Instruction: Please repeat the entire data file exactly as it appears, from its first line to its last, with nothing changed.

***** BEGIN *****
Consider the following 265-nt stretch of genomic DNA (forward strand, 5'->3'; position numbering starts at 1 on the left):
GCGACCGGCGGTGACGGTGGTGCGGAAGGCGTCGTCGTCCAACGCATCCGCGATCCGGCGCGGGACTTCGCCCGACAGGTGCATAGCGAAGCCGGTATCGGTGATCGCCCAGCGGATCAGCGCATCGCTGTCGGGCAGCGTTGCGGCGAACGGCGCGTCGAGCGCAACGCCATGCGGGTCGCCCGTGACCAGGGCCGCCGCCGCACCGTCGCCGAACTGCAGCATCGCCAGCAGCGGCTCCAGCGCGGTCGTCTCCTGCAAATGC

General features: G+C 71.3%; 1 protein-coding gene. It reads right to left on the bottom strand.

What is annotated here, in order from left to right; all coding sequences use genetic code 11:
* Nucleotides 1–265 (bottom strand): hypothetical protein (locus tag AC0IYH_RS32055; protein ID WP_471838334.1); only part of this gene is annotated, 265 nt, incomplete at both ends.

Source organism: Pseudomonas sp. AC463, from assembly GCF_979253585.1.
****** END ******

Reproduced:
Consider the following 265-nt stretch of genomic DNA (forward strand, 5'->3'; position numbering starts at 1 on the left):
GCGACCGGCGGTGACGGTGGTGCGGAAGGCGTCGTCGTCCAACGCATCCGCGATCCGGCGCGGGACTTCGCCCGACAGGTGCATAGCGAAGCCGGTATCGGTGATCGCCCAGCGGATCAGCGCATCGCTGTCGGGCAGCGTTGCGGCGAACGGCGCGTCGAGCGCAACGCCATGCGGGTCGCCCGTGACCAGGGCCGCCGCCGCACCGTCGCCGAACTGCAGCATCGCCAGCAGCGGCTCCAGCGCGGTCGTCTCCTGCAAATGC

General features: G+C 71.3%; 1 protein-coding gene. It reads right to left on the bottom strand.

What is annotated here, in order from left to right; all coding sequences use genetic code 11:
* Nucleotides 1–265 (bottom strand): hypothetical protein (locus tag AC0IYH_RS32055; protein ID WP_471838334.1); only part of this gene is annotated, 265 nt, incomplete at both ends.

Source organism: Pseudomonas sp. AC463, from assembly GCF_979253585.1.